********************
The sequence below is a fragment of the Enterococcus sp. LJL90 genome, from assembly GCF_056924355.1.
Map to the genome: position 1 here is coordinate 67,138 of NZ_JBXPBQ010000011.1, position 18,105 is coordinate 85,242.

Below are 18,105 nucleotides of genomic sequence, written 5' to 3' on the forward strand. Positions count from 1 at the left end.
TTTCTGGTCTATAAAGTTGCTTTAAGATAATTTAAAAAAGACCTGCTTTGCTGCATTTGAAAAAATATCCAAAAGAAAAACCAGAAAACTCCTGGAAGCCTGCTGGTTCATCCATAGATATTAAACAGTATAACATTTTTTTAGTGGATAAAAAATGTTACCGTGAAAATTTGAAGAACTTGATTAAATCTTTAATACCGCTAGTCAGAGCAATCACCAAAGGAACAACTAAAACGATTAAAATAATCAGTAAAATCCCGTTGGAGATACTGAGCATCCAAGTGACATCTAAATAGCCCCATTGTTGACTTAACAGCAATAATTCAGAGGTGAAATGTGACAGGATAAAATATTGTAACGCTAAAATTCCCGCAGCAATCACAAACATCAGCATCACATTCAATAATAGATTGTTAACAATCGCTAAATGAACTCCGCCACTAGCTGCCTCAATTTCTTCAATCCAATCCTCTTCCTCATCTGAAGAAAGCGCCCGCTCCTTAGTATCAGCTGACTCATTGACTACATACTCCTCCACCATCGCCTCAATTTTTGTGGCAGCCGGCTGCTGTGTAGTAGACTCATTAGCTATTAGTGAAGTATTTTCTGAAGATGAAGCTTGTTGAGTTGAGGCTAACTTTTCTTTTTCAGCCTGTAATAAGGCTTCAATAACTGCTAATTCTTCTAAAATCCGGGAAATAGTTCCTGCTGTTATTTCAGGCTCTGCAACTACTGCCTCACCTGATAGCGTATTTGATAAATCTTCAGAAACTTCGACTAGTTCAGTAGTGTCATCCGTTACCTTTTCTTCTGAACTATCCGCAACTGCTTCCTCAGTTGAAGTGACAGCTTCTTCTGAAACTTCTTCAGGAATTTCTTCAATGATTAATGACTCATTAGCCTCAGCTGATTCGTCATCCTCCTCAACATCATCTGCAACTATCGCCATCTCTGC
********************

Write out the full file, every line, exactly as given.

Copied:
The sequence below is a fragment of the Enterococcus sp. LJL90 genome, from assembly GCF_056924355.1.
Map to the genome: position 1 here is coordinate 67,138 of NZ_JBXPBQ010000011.1, position 18,105 is coordinate 85,242.

Below are 18,105 nucleotides of genomic sequence, written 5' to 3' on the forward strand. Positions count from 1 at the left end.
TTTCTGGTCTATAAAGTTGCTTTAAGATAATTTAAAAAAGACCTGCTTTGCTGCATTTGAAAAAATATCCAAAAGAAAAACCAGAAAACTCCTGGAAGCCTGCTGGTTCATCCATAGATATTAAACAGTATAACATTTTTTTAGTGGATAAAAAATGTTACCGTGAAAATTTGAAGAACTTGATTAAATCTTTAATACCGCTAGTCAGAGCAATCACCAAAGGAACAACTAAAACGATTAAAATAATCAGTAAAATCCCGTTGGAGATACTGAGCATCCAAGTGACATCTAAATAGCCCCATTGTTGACTTAACAGCAATAATTCAGAGGTGAAATGTGACAGGATAAAATATTGTAACGCTAAAATTCCCGCAGCAATCACAAACATCAGCATCACATTCAATAATAGATTGTTAACAATCGCTAAATGAACTCCGCCACTAGCTGCCTCAATTTCTTCAATCCAATCCTCTTCCTCATCTGAAGAAAGCGCCCGCTCCTTAGTATCAGCTGACTCATTGACTACATACTCCTCCACCATCGCCTCAATTTTTGTGGCAGCCGGCTGCTGTGTAGTAGACTCATTAGCTATTAGTGAAGTATTTTCTGAAGATGAAGCTTGTTGAGTTGAGGCTAACTTTTCTTTTTCAGCCTGTAATAAGGCTTCAATAACTGCTAATTCTTCTAAAATCCGGGAAATAGTTCCTGCTGTTATTTCAGGCTCTGCAACTACTGCCTCACCTGATAGCGTATTTGATAAATCTTCAGAAACTTCGACTAGTTCAGTAGTGTCATCCGTTACCTTTTCTTCTGAACTATCCGCAACTGCTTCCTCAGTTGAAGTGACAGCTTCTTCTGAAACTTCTTCAGGAATTTCTTCAATGATTAATGACTCATTAGCCTCAGCTGATTCGTCATCCTCCTCAACATCATCTGCAACTATCGCCATCTCTGC